Meanwhile, EU exits winter with gas storage at record levels (Financial Times, Shotaro Tani) cites data from Gas Infrastructure Europe which says that Europe has come out of the winter season with record levels of natural gas in storage – at 58.7% full – which puts the region in a good position over the summer where it tops up levels ahead of next winter. This has been helped by a mild winter across the region, strong imports of LNG, sluggish economic activity and a real push by the EU to reduce its use. It is possible that the EU could reach its target of reaching 90% capacity in early August – way sooner than the original target of November! Hopefully this will be good for energy bills somehow!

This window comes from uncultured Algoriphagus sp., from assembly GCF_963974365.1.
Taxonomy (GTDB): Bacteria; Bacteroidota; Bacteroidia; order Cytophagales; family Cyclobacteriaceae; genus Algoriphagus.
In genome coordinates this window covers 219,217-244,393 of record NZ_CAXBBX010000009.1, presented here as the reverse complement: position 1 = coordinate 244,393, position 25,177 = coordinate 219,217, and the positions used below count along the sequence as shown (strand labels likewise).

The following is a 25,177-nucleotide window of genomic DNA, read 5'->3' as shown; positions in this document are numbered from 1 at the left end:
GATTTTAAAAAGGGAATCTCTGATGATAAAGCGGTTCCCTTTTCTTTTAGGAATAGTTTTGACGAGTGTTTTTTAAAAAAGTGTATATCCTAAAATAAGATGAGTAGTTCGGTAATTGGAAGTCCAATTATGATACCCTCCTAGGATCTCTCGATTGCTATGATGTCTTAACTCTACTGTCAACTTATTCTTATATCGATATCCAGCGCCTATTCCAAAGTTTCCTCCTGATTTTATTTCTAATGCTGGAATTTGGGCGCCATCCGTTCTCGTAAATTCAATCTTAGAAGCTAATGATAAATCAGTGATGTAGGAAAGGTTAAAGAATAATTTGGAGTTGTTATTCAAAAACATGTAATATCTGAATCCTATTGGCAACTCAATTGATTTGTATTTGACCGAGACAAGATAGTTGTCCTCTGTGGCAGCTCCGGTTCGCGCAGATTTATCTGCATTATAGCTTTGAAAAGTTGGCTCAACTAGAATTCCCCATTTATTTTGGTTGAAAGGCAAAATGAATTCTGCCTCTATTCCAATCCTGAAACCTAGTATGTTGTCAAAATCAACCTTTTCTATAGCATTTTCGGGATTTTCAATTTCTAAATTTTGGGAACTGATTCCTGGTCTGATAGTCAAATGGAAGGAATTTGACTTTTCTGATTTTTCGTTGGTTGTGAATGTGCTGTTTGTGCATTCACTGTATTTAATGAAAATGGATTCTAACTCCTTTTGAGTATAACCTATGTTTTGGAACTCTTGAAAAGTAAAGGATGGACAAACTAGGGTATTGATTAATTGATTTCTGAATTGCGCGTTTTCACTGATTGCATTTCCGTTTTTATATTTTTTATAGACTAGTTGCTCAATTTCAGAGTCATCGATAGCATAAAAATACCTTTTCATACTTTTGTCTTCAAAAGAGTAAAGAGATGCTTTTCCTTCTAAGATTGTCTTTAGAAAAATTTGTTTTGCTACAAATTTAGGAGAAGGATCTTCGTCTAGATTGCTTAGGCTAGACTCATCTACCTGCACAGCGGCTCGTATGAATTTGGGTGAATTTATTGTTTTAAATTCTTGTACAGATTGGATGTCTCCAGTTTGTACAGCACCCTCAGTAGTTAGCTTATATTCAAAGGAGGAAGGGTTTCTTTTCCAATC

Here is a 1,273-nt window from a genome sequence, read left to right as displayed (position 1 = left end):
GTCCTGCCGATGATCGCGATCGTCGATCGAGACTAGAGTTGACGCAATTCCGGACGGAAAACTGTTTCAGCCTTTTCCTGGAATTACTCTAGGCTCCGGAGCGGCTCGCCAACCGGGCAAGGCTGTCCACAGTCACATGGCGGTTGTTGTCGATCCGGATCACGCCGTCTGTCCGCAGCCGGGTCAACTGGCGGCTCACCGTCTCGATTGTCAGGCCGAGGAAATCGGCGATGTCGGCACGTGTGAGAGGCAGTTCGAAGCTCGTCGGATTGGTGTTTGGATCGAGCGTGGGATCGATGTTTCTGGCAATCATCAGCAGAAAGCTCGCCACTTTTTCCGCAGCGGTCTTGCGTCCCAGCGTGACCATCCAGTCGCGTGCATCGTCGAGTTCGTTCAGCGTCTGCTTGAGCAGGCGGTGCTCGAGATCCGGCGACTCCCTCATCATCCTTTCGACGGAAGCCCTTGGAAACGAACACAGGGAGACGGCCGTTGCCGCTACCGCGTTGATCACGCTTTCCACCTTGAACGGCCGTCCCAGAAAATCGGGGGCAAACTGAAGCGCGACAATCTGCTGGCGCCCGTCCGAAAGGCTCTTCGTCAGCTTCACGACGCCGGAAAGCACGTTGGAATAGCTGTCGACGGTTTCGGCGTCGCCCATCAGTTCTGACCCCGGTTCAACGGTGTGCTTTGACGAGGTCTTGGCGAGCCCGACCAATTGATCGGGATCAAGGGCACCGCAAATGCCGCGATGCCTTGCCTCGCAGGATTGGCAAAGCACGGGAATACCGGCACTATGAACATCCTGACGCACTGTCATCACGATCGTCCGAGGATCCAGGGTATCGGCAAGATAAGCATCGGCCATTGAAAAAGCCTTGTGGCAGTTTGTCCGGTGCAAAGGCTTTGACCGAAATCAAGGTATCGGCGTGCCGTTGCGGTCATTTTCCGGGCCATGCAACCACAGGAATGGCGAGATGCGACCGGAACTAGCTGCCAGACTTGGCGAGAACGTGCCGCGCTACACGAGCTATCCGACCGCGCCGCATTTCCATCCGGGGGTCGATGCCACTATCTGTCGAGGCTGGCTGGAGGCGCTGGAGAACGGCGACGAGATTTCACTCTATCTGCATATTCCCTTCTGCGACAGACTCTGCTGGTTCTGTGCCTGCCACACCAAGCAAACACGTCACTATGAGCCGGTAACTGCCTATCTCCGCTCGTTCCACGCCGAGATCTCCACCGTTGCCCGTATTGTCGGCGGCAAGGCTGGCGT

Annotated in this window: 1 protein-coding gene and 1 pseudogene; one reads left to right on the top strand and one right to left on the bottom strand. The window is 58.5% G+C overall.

Then in Bank of England prepares for ‘once in a generation’ overhaul in forecasting (Financial Times, Sam Fleming) we see that our central bank is looking to overhaul the way it comes up with and communicates its forecasts for the economy after the current way it approaches this has proved to be pretty 💩. A growing number of BoE bods want to use projections of alternative scenarios along with a central forecast. A report on its forecasting, commissioned by the BoE from former Fed chief Ben Bernanke, is due to be published this month. * SO WHAT? * Bailey has been consistently useless not only in predicting what the economy will do, but also with the way he has communicated it to the markets. He’d better get it right after this Bernanke report and “overhaul” otherwise he will be toast (although it seems that the Bank of England, unlike any other employer, is reluctant to let someone go who is such a consistent underperformer). The “what if” scenarios described above aren’t exactly new – this is what pretty much all investment banking economists have been doing for years so although Bailey might big it up it really isn’t anything truly radical. The only thing I’d say about the offering of various potential scenarios in forecasting for the Bank of England is that doing things this way is often seen as an 🍑-covering exercise and could potentially muddy the waters, potentially diluting the Bank’s main message. If you have access to the full version of this article you should have a look at it as there are some really interesting charts at the bottom of it which show how other central banks express their forecasts! FWIW, I think that the officials should actually travel around more in the real world rather than sit around in their ivory towers. That way I think they’d get a real feel for the economy by keeping a constant dialogue with people in different industries.